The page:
submitted by Tracey Reed, Warminster Township Library Director
In 1815, Mount Tambora in what is now known as Indonesia, massively erupted.
The following year, North America, Europe, and parts of Asia experienced “The Year Without A Summer.”
Volcanic ash in the atmosphere caused less sunlight to get through. Temperatures around the world dropped, which in turn caused crops to fail in many places, which in turn caused floods, famine, disease, and brown and red snow to fall in Hungary and Italy, respectively.
I feel like 2020 is “The Year Without A Spring.”
When this started, the weather was odd – it was grey, wet, and if memory serves, chillier than it should have been for that time of year.
Now, as we start to get out, it’s hazy, hot and humid. Typical Delaware Valley summer.
Where’d the nice days in the 70s go?
I’m not complaining. I’m happy to be able to get out a bit (safely, with social distancing and masks).
I can’t wait to see people in the Library and get back to what we do best – being a community resource for information, education, entertainment. A place for people to interact with their neighbors and community.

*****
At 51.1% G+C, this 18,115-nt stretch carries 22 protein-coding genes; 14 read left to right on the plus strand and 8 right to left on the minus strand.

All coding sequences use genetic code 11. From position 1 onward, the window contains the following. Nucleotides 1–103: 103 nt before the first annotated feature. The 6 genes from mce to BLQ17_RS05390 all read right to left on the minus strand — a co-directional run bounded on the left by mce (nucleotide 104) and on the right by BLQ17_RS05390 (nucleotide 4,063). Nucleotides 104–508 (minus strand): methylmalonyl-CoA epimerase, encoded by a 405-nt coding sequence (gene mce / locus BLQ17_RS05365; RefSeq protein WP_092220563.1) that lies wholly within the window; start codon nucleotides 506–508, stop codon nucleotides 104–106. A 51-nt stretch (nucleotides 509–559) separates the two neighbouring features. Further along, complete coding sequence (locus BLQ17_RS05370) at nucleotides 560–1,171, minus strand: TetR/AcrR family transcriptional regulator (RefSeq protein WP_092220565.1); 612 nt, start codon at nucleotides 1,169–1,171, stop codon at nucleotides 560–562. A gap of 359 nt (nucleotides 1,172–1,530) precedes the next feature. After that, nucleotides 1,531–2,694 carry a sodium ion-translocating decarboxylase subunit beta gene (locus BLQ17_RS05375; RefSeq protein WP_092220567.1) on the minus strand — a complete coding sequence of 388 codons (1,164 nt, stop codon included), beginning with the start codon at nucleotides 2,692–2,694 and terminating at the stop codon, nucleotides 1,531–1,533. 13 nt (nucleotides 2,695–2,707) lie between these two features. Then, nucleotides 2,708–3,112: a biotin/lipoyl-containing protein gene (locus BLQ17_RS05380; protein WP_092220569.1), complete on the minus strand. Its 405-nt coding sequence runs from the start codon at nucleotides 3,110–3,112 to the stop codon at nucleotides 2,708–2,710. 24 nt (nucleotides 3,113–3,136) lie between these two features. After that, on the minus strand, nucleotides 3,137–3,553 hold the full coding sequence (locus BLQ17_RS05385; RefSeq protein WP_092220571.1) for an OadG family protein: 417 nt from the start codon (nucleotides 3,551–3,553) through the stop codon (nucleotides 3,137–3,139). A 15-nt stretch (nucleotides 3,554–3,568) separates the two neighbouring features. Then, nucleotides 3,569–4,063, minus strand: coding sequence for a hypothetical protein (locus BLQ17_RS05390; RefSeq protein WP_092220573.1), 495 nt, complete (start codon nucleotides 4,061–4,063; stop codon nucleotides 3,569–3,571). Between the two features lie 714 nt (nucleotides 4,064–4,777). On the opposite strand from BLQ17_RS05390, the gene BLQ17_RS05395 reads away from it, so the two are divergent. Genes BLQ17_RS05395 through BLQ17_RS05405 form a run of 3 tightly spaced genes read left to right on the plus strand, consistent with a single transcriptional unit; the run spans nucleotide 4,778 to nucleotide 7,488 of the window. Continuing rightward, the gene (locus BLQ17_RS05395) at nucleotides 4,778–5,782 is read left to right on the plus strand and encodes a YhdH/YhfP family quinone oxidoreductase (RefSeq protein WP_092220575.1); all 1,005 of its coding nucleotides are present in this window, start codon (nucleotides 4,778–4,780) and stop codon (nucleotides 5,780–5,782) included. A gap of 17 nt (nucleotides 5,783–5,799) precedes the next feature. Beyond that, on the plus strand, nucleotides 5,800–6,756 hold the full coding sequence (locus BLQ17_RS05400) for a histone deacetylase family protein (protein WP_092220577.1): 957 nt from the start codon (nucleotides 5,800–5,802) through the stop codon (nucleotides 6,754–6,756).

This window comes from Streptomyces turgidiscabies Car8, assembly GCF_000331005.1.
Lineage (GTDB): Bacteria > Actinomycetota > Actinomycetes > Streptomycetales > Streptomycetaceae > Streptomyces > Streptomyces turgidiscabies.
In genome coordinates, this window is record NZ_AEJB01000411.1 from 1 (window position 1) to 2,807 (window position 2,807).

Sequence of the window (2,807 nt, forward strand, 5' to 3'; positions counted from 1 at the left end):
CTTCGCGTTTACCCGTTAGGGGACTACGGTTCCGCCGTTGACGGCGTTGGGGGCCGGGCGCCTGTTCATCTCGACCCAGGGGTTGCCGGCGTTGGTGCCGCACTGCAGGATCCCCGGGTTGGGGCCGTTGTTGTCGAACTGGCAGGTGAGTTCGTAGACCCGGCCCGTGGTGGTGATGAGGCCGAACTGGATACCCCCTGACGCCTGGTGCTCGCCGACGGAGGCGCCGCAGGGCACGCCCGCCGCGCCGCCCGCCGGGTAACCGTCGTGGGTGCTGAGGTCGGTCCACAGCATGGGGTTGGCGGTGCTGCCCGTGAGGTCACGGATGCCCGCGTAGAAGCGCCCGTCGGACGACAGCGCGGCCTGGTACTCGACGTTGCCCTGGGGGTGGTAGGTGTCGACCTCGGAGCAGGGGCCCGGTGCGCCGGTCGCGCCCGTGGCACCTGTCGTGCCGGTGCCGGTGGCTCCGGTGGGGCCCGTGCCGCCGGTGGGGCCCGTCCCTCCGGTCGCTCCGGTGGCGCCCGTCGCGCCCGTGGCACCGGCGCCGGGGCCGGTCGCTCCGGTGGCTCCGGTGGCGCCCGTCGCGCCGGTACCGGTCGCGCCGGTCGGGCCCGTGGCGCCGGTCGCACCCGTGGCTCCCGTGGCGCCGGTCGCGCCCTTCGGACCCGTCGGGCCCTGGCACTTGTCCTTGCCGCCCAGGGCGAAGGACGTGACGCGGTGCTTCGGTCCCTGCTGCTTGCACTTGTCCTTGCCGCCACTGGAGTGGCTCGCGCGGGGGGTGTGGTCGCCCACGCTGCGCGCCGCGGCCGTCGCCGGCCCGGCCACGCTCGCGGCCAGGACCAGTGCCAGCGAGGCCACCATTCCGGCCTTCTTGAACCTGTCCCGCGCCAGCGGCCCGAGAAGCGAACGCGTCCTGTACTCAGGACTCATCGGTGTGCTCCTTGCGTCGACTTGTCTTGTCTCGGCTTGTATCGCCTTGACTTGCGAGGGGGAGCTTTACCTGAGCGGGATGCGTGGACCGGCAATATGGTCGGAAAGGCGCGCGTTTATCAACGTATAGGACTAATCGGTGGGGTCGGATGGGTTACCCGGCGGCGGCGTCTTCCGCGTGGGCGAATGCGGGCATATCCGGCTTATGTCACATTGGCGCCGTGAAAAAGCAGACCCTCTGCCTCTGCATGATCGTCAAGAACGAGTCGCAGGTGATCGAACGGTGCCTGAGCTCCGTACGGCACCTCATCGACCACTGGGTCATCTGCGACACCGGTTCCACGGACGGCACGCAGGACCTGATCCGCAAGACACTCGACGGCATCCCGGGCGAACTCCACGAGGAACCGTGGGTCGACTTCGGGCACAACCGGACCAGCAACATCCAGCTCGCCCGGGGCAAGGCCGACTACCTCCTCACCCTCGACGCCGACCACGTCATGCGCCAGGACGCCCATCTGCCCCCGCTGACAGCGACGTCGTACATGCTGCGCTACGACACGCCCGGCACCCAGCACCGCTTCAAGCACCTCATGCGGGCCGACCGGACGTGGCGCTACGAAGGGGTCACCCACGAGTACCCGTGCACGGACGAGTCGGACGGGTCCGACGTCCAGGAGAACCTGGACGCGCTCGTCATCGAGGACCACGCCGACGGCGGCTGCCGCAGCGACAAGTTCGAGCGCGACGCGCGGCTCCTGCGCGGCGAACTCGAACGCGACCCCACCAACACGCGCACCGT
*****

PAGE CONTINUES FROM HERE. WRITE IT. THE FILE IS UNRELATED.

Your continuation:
The Library is going to be a bit different for awhile though.
All our programs will be virtual, including our Summer Reading Program.
The amount of seating and the number of computers have been reduced. As much as I’d like you to linger, we’re asking that you not stay for long periods of time as the amount of people allowed in the Library is reduced.
Item returns are through the outside bookdrop only.
We will be providing contactless curbside pickup of items for items you place on hold. Like most other places, how we do what we do has changed drastically.
I can only imagine what the world felt like in 1816 and what red snow in July looked like.
But I’m willing to wager that it felt as strange as this does.
While we didn’t have a volcanic eruption, the world is experiencing something that fundamentally changes how we do things.
I believe that people in 1816 were desperate for their world to return to what it was.
What I have to come to terms with is: what it was doesn’t exist anymore. And what will be, will be familiar but not the same.
Changes may be permanent, or they may lead to other changes which work better than what was.
But to get there, I have to work through the bizarre red snow.
That’s my hope, for me, for the Library, for the community, the world.